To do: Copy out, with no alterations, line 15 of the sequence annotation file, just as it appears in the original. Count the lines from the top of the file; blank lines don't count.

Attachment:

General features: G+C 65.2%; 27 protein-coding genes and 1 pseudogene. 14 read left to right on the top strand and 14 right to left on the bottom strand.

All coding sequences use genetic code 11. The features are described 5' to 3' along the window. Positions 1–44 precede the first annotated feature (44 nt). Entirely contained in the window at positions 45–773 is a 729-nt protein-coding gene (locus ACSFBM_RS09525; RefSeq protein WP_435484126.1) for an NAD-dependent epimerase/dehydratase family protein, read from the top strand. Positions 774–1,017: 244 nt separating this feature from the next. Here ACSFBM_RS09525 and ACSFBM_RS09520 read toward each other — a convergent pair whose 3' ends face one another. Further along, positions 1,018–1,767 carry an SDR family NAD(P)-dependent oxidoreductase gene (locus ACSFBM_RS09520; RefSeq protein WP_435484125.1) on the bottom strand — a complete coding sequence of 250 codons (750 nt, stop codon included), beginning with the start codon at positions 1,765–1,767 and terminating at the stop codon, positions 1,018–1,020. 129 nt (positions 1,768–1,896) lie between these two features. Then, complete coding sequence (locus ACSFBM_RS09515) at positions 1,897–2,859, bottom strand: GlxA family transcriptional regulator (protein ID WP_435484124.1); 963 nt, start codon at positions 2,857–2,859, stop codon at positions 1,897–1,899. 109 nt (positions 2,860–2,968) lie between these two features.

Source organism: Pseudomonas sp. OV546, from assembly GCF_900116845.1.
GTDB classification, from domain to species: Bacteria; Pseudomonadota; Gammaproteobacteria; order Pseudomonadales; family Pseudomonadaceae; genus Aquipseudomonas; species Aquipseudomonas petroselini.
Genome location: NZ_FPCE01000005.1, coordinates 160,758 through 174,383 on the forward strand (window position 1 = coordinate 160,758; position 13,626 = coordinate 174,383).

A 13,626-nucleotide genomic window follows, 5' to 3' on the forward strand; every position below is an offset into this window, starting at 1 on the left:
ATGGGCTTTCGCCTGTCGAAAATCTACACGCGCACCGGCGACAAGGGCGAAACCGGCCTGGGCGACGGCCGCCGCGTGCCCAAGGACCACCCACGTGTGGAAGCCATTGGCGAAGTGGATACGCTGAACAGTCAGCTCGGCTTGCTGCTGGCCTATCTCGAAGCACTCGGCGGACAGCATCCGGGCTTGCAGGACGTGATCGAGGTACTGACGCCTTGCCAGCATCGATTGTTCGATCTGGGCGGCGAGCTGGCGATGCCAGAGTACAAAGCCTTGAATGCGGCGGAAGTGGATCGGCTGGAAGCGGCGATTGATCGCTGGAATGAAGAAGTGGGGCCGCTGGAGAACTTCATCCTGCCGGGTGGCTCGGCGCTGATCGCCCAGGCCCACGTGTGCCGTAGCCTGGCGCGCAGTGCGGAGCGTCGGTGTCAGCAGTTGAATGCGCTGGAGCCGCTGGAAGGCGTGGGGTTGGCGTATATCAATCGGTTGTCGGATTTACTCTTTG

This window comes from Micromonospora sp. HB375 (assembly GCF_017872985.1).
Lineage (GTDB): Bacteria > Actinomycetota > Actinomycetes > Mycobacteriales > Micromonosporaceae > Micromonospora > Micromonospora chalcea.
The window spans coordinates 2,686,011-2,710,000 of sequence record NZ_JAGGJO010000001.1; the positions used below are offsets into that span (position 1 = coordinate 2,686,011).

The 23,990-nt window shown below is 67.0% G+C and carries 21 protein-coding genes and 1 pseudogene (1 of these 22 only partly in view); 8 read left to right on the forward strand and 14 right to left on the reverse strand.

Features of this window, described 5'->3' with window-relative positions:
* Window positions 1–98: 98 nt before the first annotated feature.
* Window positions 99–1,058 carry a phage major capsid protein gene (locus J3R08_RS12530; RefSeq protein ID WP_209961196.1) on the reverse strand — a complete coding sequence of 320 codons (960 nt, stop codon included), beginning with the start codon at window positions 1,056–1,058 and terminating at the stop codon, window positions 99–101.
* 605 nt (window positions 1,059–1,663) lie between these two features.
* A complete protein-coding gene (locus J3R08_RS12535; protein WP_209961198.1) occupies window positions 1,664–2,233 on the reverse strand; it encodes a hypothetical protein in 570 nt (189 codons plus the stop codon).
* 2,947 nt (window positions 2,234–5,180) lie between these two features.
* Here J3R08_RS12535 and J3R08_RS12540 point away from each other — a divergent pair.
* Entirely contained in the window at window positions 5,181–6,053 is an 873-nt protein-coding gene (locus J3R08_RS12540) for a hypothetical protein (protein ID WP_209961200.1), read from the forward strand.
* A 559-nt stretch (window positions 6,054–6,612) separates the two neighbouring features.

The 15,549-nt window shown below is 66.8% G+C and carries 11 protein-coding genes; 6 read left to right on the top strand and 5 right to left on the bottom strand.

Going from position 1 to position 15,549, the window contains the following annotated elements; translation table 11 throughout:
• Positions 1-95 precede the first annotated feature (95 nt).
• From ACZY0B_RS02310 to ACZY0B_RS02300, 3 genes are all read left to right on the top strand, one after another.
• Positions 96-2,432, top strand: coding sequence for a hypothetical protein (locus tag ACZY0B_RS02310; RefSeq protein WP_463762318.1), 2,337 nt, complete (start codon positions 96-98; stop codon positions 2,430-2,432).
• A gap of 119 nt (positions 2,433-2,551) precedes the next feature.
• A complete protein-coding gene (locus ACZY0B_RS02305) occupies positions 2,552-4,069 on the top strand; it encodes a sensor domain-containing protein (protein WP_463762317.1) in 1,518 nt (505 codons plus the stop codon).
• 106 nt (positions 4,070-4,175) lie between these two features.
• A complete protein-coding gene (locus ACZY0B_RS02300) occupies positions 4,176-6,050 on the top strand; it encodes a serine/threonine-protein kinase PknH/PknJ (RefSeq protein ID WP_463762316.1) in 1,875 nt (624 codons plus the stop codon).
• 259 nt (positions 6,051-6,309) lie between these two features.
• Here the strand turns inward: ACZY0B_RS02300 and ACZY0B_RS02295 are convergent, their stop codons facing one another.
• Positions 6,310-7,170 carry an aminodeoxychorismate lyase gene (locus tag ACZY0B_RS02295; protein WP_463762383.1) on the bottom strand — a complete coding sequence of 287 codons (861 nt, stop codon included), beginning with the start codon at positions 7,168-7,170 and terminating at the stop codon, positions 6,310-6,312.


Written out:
* 605 nt (window positions 1,059–1,663) lie between these two features.